If your workers compensation costs are a significant factor in your labor costs, you know how important your "experience modification factor" (your "mod") is.
The workers comp experience mod is a multiplier in the calculation for how much you pay for workers compensation insurance, where 1.00 is the mean (the average). Over 1.00 will charge you more, and under 1.00 will be less. For example, if a 1.00 factor generates a $5,000 workers compensation cost, then a 1.10 will take you to $5,500. Conversely a .90 factor gets you to $4,500, much better. This has a direct effect on your labor costs relative to your peers.
How is the mod calculated?
The workers comp experience mod calculation takes your loss experience and historical cost (premium) into consideration to calculate how much above or below the median your experience places your company. High losses, you'll pay more; fewer, smaller losses, you'll pay less.
The experience used for the calculation is ancient history for some, from four, three and two years ago. Why so long back? Because we don't know the final premium and loss experience - needed for the experience calculation - until after a policy year is over. See the chart below for a 2018 renewal as an example:
The 2017 policy year experience does NOT count for 2018, since the year is not yet over when the renewal cost is calculated. There is a one year gap for the most recent year, to allow the audit to occur and for any claims to close out (or not), then a three year look-back. One conclusion we can immediately make from this chart is that the large claim ($79,110) that occurred in 2014 will not be on next year's calculation. Meaning we can expect the factor to drop significantly next year as this big loss ages off.
What is the difference between Actual Incurred and Actual Primary losses?
"Actual Incurred" includes the losses paid, plus expected future payments (known as reserves), plus insurance company expenses. "Actual Primary" losses are limited to the first $5,000* of each claim. In the example above, we know that in 2014 there was one big claim, limited to $5,000 'primary', plus two other small claims for a combined total of $5,653.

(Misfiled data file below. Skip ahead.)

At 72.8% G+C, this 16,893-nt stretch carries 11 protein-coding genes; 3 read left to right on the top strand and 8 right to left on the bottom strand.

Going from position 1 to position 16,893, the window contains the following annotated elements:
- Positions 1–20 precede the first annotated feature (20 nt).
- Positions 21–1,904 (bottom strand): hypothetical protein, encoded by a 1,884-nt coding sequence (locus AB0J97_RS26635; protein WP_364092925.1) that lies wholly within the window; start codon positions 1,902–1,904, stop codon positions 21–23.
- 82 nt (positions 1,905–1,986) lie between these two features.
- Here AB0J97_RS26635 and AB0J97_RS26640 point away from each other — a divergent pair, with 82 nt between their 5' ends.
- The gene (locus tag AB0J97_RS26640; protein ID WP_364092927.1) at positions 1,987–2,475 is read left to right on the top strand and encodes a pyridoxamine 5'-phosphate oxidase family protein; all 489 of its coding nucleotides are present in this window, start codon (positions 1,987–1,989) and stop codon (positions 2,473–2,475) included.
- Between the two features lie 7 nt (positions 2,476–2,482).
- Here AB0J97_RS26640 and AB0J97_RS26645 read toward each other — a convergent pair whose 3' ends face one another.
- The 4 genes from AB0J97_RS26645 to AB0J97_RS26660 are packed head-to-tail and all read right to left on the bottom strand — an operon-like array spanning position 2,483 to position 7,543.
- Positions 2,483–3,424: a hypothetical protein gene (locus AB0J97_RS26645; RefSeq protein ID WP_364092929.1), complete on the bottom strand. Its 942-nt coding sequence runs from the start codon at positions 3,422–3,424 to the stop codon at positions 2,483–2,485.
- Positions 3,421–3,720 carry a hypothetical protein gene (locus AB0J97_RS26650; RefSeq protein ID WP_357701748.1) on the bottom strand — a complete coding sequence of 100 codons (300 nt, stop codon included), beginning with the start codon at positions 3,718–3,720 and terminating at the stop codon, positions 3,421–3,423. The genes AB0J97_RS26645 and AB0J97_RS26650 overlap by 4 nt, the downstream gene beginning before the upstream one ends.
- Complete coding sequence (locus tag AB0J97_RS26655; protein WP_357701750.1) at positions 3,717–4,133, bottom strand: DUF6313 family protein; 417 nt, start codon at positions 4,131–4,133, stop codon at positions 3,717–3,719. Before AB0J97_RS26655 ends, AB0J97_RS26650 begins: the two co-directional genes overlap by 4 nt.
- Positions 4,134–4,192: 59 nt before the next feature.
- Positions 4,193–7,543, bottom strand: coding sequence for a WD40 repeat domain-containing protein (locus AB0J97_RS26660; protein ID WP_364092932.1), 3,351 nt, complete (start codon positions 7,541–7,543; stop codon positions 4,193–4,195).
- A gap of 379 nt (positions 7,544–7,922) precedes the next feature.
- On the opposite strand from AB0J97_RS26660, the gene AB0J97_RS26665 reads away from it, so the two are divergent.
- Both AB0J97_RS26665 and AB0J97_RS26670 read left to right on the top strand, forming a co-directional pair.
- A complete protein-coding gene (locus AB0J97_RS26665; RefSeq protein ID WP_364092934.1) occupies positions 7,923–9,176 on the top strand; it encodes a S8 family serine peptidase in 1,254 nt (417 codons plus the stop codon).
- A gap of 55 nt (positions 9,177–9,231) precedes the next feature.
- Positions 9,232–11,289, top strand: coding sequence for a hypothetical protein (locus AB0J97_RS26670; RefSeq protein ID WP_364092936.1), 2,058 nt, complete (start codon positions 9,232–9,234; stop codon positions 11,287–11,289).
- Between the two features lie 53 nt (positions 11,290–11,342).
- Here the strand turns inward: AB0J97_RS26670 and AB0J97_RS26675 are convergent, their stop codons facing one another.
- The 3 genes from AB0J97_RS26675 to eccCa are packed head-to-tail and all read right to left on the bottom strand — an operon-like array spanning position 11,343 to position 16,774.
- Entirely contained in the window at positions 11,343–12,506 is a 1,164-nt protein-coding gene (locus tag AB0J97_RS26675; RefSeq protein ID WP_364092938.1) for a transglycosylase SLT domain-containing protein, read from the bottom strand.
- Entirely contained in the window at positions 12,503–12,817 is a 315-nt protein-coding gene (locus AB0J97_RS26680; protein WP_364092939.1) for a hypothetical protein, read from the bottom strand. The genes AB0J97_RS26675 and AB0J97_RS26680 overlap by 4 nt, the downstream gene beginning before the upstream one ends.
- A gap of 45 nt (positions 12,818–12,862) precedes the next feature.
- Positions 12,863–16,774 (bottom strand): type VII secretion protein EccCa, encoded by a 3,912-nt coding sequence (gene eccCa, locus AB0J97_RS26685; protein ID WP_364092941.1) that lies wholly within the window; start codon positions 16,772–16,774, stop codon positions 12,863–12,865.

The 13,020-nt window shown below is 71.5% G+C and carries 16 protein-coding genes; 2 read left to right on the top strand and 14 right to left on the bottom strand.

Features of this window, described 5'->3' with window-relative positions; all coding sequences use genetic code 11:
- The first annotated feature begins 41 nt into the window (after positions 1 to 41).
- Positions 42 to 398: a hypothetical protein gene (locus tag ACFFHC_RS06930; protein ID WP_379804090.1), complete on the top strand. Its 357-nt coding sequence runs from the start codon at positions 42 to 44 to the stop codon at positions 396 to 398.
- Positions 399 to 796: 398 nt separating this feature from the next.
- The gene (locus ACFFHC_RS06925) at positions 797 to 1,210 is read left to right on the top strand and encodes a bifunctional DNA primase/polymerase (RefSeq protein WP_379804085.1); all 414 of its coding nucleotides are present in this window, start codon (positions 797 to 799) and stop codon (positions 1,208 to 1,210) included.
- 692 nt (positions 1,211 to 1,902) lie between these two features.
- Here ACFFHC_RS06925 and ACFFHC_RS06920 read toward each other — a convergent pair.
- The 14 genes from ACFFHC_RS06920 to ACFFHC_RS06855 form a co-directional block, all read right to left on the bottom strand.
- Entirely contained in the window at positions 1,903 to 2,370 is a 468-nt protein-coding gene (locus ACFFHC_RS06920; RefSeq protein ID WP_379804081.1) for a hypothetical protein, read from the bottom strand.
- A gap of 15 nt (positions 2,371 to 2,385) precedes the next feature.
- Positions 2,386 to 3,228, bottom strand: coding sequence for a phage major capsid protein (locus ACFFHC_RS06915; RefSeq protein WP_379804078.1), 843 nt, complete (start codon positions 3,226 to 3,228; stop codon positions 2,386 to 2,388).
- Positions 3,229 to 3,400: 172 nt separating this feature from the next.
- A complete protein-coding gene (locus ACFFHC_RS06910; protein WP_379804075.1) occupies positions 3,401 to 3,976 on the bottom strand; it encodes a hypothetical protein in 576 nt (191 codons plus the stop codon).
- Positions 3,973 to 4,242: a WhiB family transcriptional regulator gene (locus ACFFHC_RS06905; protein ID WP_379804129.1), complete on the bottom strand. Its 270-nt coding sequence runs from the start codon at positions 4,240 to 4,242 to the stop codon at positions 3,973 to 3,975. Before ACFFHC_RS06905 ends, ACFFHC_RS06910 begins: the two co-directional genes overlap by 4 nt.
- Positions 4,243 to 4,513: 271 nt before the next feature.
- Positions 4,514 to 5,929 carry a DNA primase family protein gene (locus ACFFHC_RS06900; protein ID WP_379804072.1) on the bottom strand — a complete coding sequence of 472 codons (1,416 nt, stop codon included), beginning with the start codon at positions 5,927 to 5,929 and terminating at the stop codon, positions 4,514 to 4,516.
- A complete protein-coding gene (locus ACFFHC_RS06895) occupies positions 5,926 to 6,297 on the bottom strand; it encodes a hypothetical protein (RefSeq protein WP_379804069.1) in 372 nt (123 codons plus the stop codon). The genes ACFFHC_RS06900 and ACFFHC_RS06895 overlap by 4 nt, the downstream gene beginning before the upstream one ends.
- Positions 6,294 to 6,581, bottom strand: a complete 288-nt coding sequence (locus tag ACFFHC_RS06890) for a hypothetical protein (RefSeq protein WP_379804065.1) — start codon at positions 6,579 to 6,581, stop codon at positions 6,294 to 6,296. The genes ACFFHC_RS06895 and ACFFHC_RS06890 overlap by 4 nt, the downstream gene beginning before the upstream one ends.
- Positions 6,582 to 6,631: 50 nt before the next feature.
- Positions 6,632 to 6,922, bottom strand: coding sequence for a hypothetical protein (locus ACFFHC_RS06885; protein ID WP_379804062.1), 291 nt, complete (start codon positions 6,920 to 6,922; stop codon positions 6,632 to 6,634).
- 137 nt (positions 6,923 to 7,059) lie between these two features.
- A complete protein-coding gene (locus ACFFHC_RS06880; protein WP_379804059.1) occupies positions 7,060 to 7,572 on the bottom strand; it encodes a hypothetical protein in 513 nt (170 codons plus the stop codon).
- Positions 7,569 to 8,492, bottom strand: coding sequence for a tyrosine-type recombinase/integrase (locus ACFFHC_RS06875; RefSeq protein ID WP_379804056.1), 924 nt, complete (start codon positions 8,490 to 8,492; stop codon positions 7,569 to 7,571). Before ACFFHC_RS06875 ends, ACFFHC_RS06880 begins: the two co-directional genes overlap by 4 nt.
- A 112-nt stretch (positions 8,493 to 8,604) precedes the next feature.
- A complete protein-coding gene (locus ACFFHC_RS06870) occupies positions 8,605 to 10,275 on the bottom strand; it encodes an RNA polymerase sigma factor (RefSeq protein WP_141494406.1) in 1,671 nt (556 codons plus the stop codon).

(* Primary losses are capped at $5,000 in Massachusetts. Most states follow a national model – NCCI – which include primary losses up to $16,500.)
What are Expected Losses?
"Expected losses" are the average losses in a given class code. If a company had losses that were the same as expected losses, they would end up with a 1.00 factor. These expected numbers derive from published tables at the Workers Compensation Bureau. These are important because they make up part of the denominator – the bottom half of a fraction – in calculating the experience modification factor.
How does the fraction unfold?
For those who jump into the math behind an experience worksheet, the printed section below will look familiar. This is how the math works. It may look intimidating with all the letters and numbers, but can be boiled down to a few simple components.
Each of the components is broken down further in the color coded image below. To simplify, bear in mind that the second and fourth formulas are numbers over themselves, or mathematically, 1. Because the formula adds these, rather than multiplies them, they still matter. But they matter less and are not numbers that we control. Focus instead on the first and third calculations, B/D and (E x G) / (F x G).